LDS bishop charged with failure to report
Sandy city prosecutors have charged an LDS bishop for failing to report the alleged sexual abuse of a teenage church member.
David Maxwell, 36, was originally charged with failure to report, a class B misdemeanor, for not coming to police in December 1999 when he learned about the alleged sexual assault of a 15-year-old girl.Maxwell waited until February to contact police after the girl also disclosed the information to an LDS seminary teacher, who then spoke with Maxwell, according to a Sandy police report. The boy who allegedly committed the assault faces charges in juvenile court.
Sandy prosecutors have filed a motion to reduce the charge to an infraction, a routine procedure that helps cases move along more quickly "if they think that's what is warranted," said Rick Davis, Sandy community affairs director. The maximum penalty for an infraction is a $500 fine.
A bench trial was scheduled to begin Wednesday before Sandy Justice Court Judge Donald Sawaya but was postponed because a prosecution witness was unavailable.
"We have every reason to believe that Bishop Maxwell handled this situation properly, in full accordance with Utah law and church policy," said LDS Church attorney Von G. Keetch in a statement. "We expect him to be exonerated by the judicial process."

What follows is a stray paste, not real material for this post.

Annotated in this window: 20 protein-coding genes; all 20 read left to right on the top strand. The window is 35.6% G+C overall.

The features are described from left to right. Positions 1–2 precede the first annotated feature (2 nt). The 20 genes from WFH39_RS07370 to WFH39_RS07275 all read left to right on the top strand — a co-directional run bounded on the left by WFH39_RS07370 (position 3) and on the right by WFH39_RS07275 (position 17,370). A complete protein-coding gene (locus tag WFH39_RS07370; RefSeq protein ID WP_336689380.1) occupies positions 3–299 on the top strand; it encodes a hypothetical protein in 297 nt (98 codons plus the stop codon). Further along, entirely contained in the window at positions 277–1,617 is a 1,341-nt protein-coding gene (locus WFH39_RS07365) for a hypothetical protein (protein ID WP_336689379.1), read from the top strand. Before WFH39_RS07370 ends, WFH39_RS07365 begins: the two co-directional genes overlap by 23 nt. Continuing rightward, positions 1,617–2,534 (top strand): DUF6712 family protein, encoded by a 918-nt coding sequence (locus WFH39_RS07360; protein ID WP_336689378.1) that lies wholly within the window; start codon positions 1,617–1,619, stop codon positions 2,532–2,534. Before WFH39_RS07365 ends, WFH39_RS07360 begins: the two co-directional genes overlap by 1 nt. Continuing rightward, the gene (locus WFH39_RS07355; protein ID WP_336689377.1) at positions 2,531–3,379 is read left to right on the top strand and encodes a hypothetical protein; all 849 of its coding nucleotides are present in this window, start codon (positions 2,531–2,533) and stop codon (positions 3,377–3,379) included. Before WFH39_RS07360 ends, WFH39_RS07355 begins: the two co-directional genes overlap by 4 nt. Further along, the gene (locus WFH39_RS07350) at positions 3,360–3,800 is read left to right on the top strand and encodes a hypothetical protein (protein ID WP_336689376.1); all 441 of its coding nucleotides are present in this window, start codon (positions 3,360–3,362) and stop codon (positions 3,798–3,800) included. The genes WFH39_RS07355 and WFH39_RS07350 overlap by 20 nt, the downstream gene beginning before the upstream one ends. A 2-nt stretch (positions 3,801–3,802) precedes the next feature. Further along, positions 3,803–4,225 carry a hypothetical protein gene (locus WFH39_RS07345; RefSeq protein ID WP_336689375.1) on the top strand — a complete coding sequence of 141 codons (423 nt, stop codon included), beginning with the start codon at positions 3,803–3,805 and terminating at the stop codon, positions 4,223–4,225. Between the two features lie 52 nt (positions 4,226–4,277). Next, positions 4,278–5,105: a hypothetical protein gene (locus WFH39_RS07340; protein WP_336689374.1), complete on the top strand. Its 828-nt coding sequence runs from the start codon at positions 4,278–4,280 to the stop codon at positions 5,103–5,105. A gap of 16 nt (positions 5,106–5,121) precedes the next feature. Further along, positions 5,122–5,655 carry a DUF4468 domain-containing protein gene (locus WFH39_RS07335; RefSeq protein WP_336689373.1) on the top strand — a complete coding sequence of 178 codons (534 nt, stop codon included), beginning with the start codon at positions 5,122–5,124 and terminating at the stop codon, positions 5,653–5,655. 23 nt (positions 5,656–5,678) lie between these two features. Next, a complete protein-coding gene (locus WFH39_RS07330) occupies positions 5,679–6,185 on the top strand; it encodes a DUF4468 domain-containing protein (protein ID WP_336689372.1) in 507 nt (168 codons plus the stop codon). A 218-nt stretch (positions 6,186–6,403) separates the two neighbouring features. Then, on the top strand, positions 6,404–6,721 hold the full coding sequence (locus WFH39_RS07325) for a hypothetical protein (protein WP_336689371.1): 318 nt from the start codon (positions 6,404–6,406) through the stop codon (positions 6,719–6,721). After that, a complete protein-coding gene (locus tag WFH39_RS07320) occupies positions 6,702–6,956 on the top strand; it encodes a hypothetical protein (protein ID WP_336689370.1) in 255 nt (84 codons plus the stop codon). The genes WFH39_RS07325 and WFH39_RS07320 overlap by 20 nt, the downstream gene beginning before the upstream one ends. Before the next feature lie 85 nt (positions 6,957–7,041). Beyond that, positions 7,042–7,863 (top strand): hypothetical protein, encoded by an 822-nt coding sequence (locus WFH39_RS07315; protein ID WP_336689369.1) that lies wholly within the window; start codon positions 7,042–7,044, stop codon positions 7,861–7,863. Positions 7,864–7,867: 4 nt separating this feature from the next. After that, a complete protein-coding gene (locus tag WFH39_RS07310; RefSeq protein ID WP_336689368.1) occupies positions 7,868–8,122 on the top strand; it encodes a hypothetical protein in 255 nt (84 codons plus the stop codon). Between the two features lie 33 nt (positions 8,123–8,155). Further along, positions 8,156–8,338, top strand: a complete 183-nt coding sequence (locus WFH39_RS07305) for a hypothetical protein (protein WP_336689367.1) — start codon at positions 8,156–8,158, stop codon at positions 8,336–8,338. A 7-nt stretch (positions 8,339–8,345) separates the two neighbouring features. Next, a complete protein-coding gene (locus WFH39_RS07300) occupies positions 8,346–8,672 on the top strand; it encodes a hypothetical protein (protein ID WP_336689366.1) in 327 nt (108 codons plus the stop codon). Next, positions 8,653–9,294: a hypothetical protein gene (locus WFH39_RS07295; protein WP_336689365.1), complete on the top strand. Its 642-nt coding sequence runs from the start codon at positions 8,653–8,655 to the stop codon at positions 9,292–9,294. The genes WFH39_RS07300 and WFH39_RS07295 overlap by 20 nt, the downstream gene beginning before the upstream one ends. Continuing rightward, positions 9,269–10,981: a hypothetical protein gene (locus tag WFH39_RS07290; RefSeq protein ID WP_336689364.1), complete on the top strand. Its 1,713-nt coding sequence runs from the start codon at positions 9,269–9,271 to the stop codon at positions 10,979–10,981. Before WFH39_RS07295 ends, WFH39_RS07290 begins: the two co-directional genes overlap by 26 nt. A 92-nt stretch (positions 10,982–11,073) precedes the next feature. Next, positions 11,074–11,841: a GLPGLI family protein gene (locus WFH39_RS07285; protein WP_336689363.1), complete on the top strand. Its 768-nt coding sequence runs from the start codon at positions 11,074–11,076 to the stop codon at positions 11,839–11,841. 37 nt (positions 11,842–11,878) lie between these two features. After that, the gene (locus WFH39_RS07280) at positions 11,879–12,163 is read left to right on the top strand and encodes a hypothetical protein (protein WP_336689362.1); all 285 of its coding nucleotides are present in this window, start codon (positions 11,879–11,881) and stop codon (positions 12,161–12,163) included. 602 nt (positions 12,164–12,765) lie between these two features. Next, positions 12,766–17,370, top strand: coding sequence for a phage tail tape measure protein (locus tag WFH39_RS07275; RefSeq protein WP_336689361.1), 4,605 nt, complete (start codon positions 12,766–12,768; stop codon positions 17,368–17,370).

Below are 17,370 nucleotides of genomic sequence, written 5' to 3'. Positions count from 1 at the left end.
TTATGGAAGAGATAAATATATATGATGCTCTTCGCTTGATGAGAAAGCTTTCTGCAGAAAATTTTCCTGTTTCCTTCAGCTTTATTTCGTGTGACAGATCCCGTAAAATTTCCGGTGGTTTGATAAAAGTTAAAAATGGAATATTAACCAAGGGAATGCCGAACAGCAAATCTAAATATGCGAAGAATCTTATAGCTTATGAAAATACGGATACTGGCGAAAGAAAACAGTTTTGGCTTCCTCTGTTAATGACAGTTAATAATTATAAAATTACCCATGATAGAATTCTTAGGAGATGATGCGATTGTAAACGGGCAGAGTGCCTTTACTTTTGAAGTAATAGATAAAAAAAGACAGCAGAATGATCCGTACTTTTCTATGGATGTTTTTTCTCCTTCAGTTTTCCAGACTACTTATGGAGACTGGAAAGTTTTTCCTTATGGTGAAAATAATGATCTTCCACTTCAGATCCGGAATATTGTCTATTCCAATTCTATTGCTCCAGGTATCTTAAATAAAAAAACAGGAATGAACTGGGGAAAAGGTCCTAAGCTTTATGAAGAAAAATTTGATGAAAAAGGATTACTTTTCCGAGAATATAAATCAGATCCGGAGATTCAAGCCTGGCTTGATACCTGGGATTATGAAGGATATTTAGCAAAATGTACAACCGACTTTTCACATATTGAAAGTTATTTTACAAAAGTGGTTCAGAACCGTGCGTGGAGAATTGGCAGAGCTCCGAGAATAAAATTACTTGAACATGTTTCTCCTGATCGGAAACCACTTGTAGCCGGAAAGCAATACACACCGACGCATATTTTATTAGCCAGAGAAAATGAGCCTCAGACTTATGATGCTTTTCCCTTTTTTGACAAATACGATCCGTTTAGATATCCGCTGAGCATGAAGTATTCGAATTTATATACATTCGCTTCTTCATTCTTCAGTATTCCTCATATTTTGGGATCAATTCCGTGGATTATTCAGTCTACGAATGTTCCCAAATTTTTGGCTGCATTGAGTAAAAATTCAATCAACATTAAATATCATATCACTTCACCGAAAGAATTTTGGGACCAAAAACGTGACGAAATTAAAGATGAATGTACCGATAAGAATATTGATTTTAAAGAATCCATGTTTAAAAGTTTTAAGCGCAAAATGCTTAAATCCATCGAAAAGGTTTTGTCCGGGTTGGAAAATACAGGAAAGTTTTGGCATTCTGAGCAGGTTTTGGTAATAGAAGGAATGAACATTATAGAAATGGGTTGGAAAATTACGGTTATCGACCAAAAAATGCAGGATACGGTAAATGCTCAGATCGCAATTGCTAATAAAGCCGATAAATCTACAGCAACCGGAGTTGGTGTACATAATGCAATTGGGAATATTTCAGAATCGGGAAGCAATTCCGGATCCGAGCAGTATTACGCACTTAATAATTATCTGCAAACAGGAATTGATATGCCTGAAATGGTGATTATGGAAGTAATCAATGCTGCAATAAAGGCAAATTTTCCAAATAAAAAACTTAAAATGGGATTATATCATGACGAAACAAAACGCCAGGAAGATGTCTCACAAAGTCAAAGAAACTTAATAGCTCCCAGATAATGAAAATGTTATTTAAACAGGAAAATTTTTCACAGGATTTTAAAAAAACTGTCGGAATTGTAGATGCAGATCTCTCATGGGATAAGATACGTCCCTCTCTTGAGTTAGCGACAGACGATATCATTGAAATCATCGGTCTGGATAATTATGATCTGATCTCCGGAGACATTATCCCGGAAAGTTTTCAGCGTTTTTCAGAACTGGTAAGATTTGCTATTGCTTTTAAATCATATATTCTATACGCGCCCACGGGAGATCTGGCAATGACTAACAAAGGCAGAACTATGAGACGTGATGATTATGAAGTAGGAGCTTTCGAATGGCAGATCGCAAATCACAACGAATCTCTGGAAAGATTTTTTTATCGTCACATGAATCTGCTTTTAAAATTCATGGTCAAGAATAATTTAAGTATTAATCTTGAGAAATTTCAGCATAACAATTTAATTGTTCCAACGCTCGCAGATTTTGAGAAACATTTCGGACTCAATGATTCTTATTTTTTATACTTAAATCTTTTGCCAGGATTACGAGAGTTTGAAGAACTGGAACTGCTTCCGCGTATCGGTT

Maxwell's attorney, John Walsh, was not available at press time Wednesday.
Davis said he doesn't know of a clergy person ever charged for failing to report a sex abuse case, but "the chances of it happening are not too remote probably, given the number of LDS people that live in the city."
The reason Sandy prosecuted Maxwell is because "there was a (alleged) crime and it wasn't handled properly by (Maxwell)," said Sandy Police Department spokesman Kevin Thacker. "It's not a family matter, it's a criminal matter, and it's not up to anyone who doesn't do this for a living and understand what the laws are to make these decisions. It's got to be handled by the proper authorities."
According to the report, Maxwell learned of the rape in December. He then interviewed the victim at least three times and also spoke with the boy involved. The police report states Maxwell told police he sought other church leaders and the LDS Confidential Offices for legal advice. "Maxwell said he was informed that his obligation was to not report," according to the police report.
"I don't know at what point the waters became so muddied," Thacker said.
While it is not uncommon for clergy to be faced with this type of delicate information, a law passed in 1994 makes it clear that when any kind of child abuse, child sexual abuse or neglect has taken place, an adult person or institution with knowledge of that act is required to contact authorities, Thacker said. Failure to do so is a crime.
In 1995, the LDS Church established a 24-hour toll-free help line for ecclesiastical leaders in the United States and Canada who become aware of abuse involving church members. The church has also published a pamphlet that gives ecclesiastical leaders guidance on dealing with child-abuse cases. Salt Lake City attorney Roger Cutler said he is unaware of any cases ever being filed in the area against clergy who fail to report child abuse, unless they are directly involved with the crime.
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